Over 2,400 Sign Progressive Faith Leaders Call for Trump Meeting to Counter 'So-Called White Evangelicals'

William Barber
Civil rights leader Reverend William Barber, president of the NAACP in North Carolina, speaks to the media inside the state's Legislative Building as lawmakers gather to consider repealing the controversial HB2 law limiting bathroom access for transgender people in Raleigh, North Carolina, U.S. on December 21, 2016. |

More than 2,400 self-identified faith leaders and nearly 10,000 "moral activists" have signed an open letter from a progressive faith group demanding a meeting with president-elect Donald Trump in the hopes of having him advance a "moral agenda."

In an open letter created by the group Repairers of the Breach, the interfaith coalition asked that Trump meet with them prior to his inauguration.

Donald Trump
President-elect Donald Trump prays with pastors during a campaign visit to the International Church of Las Vegas and the International Christian Academy in Las Vegas, Nevada, October 5, 2016. |

"Since your election, our communities have been fractured by harassment and intimidation. People of color and religious minorities are afraid. Poor working people who you appealed to in your campaign are disappointed that you have attacked their union leaders while appointing Wall Street elites who use them to your Cabinet," stated the open letter.

"And while we know no human being is perfect, we wish to speak with you about these moral issues because far too much is at stake for you to succumb to your worst demons while in public office."

A representative of Repairers of the Breach directed The Christian Post to a press release from Wednesday regarding the open letter, wherein Repairers of the Breach President The Rev. Dr. William J. Barber II called the letter a response to the "the theological malpractice of the so-called white evangelicals and others who placed themselves as the moral support of Mr. Trump."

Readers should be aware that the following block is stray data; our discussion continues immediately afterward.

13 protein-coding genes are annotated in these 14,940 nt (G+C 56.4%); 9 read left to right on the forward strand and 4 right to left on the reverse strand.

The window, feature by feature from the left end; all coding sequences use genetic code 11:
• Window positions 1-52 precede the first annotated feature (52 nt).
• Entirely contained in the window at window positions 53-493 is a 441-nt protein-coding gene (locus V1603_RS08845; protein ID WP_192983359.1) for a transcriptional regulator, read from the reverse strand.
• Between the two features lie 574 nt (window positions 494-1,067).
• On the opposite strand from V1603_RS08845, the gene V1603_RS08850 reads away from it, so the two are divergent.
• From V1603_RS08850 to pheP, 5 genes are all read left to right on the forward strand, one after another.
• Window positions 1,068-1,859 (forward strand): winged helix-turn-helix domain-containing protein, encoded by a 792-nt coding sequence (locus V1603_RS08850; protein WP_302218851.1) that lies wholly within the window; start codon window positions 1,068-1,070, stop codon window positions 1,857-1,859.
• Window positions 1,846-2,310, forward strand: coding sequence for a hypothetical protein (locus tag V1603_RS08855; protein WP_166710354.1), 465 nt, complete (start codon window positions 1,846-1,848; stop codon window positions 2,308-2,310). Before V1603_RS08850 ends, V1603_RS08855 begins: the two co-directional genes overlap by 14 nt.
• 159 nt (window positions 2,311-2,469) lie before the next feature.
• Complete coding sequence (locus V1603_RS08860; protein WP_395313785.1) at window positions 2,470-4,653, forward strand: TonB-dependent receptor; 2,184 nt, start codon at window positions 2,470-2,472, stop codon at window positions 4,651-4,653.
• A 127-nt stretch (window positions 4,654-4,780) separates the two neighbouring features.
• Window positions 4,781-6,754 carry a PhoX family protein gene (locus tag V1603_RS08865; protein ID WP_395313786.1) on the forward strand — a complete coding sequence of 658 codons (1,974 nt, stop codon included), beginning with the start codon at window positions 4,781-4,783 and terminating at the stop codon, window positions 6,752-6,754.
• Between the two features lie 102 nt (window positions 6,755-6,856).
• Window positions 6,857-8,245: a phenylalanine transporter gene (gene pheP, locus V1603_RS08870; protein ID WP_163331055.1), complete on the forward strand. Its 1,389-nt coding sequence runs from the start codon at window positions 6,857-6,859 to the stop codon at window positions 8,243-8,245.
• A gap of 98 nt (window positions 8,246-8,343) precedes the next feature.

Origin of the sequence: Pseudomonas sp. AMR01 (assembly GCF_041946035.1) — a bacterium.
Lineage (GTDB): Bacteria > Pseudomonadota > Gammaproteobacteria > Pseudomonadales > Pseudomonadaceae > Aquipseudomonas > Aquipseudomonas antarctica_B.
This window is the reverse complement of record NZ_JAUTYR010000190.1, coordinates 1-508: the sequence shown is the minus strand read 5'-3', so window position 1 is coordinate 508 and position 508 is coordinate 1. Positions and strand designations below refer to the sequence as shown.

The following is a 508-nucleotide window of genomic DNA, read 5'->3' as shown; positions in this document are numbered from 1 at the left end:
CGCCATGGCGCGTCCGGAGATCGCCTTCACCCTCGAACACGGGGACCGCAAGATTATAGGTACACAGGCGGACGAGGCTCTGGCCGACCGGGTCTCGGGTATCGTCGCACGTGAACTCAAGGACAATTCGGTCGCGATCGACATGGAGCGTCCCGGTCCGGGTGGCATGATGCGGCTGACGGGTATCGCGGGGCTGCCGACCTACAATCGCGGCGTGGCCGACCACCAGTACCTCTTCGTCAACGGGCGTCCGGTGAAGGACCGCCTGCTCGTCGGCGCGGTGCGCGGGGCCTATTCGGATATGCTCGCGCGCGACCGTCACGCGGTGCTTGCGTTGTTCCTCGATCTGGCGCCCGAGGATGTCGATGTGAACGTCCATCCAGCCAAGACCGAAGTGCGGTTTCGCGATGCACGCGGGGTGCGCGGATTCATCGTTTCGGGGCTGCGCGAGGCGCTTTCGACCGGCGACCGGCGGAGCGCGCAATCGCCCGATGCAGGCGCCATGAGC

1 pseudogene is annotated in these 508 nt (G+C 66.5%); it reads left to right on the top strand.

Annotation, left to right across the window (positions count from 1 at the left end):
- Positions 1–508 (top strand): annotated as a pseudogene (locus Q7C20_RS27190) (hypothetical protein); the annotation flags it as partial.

"We contend from the most treasured values of our faith traditions and constitutional mandates that addressing the economic liberation of all people, ensuring every child receives access to quality education, healthcare access for all, criminal justice reform, and ensuring vulnerable communities have equal protection under the law are moral issues," stated Rev. Barber.

Signatories of the open letter include the Rev. James Forbes, president of the Healing of the Nations Ministries; the Rev. Traci Blackmon, acting executive minister for the United Church of Christ's Justice and Witness Ministries; the Rev. Katharine Henderson, president of Auburn Seminary; Imam Tahir Kukiqi of the Albanian Islamic Cultural Center of New York City; and Lisa Sharon Harper, chief church engagement officer with the progressive evangelical group Sojourners.

Lisa Sharon Harper
Lisa Sharon Harper is Senior Director of Mobilizing for Sojourners.

In an interview with CP, Harper explained that she signed the open letter both as an individual and as a representative of Sojourners.

Harper noted that she believed Trump needed to "engage with faith voices whom he has not heard yet in order to hear perspectives on the principles that faith guides us to in terms of just governance."

"Mr. Trump, during his campaign, talked from the very first speech to the very last speech about people of color, immigrants, Muslims, as if they were not full human beings worthy of full dignity and protection under the law," said Harper.

"What we are determined to do to is to lift up a faith witness that reminds the public and Mr. Trump that all of us, all of us are made in the Image of God and as a result worthy of full protection under the law."

Harper also told CP that a major concern of Sojourners were Trump's cabinet picks, including Jeff Sessions as attorney general, whom Harper said "has repeatedly undermined the work of the DOJ [and] the work of laws that protect those rights."

"For example, the Voting Rights Act. When the Supreme Court gutted the Voting Rights Act in 2013, Jeff Sessions went on record saying he didn't think that it needed to be renewed. He didn't think that it should actually be fixed," added Harper.

Repairers of the Breach's open letter is not the only message being sent by a large coalition of faith leaders. In late December, a group of California Episcopal Church bishops released an open letter to Trump expressing concern over his cabinet picks, especially the president-elect's choice for head of the Environmental Protection Agency.

"We join with the Episcopal Bishops of Massachusetts in questioning and challenging your choice for the head of the Environmental Protection Agency," stated the bishops.

"The great majority of reputable scientists recognize not only the reality of human-induced climate change ... We need you and your cabinet to work hard to prevent a bad future for all of the world's children and all of life on the planet."

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